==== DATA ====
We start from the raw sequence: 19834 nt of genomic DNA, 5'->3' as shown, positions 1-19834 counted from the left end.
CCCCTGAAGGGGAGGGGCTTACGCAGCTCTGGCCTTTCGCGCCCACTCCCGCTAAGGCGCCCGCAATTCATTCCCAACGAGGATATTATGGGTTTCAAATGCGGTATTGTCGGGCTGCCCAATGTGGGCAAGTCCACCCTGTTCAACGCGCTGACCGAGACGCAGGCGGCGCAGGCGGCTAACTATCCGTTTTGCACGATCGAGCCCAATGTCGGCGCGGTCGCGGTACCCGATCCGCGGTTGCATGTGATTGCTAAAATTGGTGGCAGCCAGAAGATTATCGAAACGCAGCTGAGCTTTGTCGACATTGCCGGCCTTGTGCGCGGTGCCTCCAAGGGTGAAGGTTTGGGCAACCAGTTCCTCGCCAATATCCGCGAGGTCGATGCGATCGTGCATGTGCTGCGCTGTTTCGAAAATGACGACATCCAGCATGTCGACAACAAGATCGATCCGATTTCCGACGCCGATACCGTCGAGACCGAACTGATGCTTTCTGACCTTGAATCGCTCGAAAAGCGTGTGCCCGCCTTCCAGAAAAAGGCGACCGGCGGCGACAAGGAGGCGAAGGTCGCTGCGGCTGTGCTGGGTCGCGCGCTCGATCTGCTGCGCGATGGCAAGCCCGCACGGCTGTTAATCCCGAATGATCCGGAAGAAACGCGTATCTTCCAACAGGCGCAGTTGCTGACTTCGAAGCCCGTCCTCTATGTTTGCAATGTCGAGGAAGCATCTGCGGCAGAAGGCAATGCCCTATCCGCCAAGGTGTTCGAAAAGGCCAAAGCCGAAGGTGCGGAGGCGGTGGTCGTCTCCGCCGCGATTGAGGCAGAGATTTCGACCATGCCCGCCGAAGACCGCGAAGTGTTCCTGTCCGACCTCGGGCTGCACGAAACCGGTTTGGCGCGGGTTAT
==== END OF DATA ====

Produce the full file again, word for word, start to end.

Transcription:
We start from the raw sequence: 19834 nt of genomic DNA, 5'->3' as shown, positions 1-19834 counted from the left end.
CCCCTGAAGGGGAGGGGCTTACGCAGCTCTGGCCTTTCGCGCCCACTCCCGCTAAGGCGCCCGCAATTCATTCCCAACGAGGATATTATGGGTTTCAAATGCGGTATTGTCGGGCTGCCCAATGTGGGCAAGTCCACCCTGTTCAACGCGCTGACCGAGACGCAGGCGGCGCAGGCGGCTAACTATCCGTTTTGCACGATCGAGCCCAATGTCGGCGCGGTCGCGGTACCCGATCCGCGGTTGCATGTGATTGCTAAAATTGGTGGCAGCCAGAAGATTATCGAAACGCAGCTGAGCTTTGTCGACATTGCCGGCCTTGTGCGCGGTGCCTCCAAGGGTGAAGGTTTGGGCAACCAGTTCCTCGCCAATATCCGCGAGGTCGATGCGATCGTGCATGTGCTGCGCTGTTTCGAAAATGACGACATCCAGCATGTCGACAACAAGATCGATCCGATTTCCGACGCCGATACCGTCGAGACCGAACTGATGCTTTCTGACCTTGAATCGCTCGAAAAGCGTGTGCCCGCCTTCCAGAAAAAGGCGACCGGCGGCGACAAGGAGGCGAAGGTCGCTGCGGCTGTGCTGGGTCGCGCGCTCGATCTGCTGCGCGATGGCAAGCCCGCACGGCTGTTAATCCCGAATGATCCGGAAGAAACGCGTATCTTCCAACAGGCGCAGTTGCTGACTTCGAAGCCCGTCCTCTATGTTTGCAATGTCGAGGAAGCATCTGCGGCAGAAGGCAATGCCCTATCCGCCAAGGTGTTCGAAAAGGCCAAAGCCGAAGGTGCGGAGGCGGTGGTCGTCTCCGCCGCGATTGAGGCAGAGATTTCGACCATGCCCGCCGAAGACCGCGAAGTGTTCCTGTCCGACCTCGGGCTGCACGAAACCGGTTTGGCGCGGGTTAT